There are huge uncertainties in forecasting the adoption of WPT in consumer goods. For example, Apple, which steers clear of most standards making, could adopt it for its products creating a multi- billion dollar business very rapidly. Consumer goods are becoming electronic and here just one leading brand could take one billion receivers yearly. On the other hand, the need to increase the cost of highly price sensitive consumer products in order to offer something that may not be valued is a severe damper as is the lack of standards for more than five watts.
Historical lessons of both consumer electronics and electric vehicles are that infrastructure-related change is slow. Consider Near Field Communication (NFC) in mobile phones, where standards were globally adopted some time ago but adoption is grindingly slow outside Japan, the one country that got its act together. Contrast the even worse situation with wireless charging of phones, where virtually no infrastructure is in place and the standards are recent and disputed. We therefore forecast modest business until a tipping point is reached around 2020 when it is seen as a realistic solution to drained batteries when on the move. In other words, by then, many devices will be chargeable on standardised publicly available wireless chargers.
As with contactless charging of cars, there is little incentive to buy the facility if it can only be used at home. The primary benefits of contactless charging relate to being able to use it wherever the need arises but there is also a potential cost advantage to the user, though not to the supplier, in removing the plethora of non-standard external chargers of consumer electronics. That said, there is now an agreement to standardise wired power supplies to a mini-USB port in much of the world — a threat to contactless charging. Low power devices will be first with WPT adoption: there is a widely accepted standard in place.
Electric vehicles have something of the same chicken-and-egg problem of consumer electronics of, "Why buy it if you cannot yet use it in public places?" versus, "Why install public stations if the equipment is not widely available to use it?" However, with electric vehicles, there is a substantial fleet market that can be early adopters, some even using the dynamic form (continuous charging from laid cable) not seen or needed with consumer electronics ie equipment being continuously charged by wiring in the road.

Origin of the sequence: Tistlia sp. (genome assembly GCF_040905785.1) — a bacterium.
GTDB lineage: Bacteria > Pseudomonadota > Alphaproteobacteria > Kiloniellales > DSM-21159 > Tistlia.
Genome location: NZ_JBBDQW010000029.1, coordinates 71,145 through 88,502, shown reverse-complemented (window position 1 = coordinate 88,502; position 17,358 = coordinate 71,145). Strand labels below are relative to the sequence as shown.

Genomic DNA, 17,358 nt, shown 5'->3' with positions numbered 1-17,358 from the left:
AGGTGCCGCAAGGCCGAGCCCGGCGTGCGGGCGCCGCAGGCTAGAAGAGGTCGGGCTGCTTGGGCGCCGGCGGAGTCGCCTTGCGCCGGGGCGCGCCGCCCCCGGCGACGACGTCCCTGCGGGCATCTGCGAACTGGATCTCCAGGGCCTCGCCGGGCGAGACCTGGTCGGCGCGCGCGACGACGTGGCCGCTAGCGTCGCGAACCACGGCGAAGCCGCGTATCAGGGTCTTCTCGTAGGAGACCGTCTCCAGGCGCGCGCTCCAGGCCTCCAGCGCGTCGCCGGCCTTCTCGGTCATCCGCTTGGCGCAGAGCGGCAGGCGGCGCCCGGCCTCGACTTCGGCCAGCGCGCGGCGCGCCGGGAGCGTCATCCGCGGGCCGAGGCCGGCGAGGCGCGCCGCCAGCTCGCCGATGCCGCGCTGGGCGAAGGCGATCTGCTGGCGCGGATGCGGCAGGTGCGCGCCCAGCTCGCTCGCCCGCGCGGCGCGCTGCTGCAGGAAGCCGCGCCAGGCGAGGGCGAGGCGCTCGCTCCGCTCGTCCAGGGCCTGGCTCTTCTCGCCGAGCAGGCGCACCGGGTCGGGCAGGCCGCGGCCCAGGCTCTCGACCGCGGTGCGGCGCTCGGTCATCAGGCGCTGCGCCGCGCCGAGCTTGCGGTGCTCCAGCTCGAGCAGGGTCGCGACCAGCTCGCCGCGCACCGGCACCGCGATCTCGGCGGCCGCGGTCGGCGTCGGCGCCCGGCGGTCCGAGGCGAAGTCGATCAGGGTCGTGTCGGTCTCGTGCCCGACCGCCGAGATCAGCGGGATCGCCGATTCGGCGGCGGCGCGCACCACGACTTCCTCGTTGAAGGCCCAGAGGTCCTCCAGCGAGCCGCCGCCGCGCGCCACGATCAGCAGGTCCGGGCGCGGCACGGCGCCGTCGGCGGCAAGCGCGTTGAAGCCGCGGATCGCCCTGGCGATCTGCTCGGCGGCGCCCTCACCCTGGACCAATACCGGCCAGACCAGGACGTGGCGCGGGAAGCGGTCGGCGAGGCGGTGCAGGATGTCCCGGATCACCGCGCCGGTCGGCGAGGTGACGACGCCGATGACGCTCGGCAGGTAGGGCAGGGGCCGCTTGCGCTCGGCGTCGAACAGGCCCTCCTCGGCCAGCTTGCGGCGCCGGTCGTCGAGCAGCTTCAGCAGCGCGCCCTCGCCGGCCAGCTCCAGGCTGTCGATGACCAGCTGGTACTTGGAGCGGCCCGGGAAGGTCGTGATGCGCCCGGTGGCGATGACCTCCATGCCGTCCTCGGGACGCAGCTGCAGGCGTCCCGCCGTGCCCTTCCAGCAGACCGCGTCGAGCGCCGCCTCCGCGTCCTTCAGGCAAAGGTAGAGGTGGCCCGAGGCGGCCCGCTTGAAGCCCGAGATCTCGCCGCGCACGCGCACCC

Electric vehicles purchased by the public differ from consumer electronics in that they are not an impulse buy and designs change only slowly. We do not therefore see a tipping point where cars, for example, suddenly have contactless charging widely adopted in public places. This is despite the fact that most plug-in charging stations are currently funded on a non-economic basis by government and electricity generating companies as part of their green image. Such largesse is unlikely to be widely repeated with contactless vehicle charging, which will widen adoption because it is more convenient but which wastes more power, so it is less green. Indeed, it has a higher installation cost in many cases, involving digging up roads, and it awaits standards whereas at least there is one standard for the lower power charging of consumer electronics.
For electric vehicles, the transmitters (charging stations) are by far the largest element of cost and therefore the main focus of attention. We forecast them, with the assumption that standards for up to 10 kW will be written and widely adopted within the next five years. Meanwhile, fast vehicle charging with contacts is being standardised and practised up to over 20 times that figure. This is detailed in the IDTechEx report, "Electric Vehicle Charging Infrastructure 2011-2021". In 2020, over 3.6 million vehicle charging stations will be installed, contacted and contactless, residential and public. Mostly this will be for hybrid cars because they will still outsell pure electric cars and have useful all electric range in these later years, so plugging in becomes more worthwhile, saving significant cost. Already, a surprisingly large number of organisations are involved in WPT for both consumer electronics and vehicles and the report profiles many of them.
Dr Peter Harrop is Chairman of IDTechEx — www.IDTechEx.com/WPT.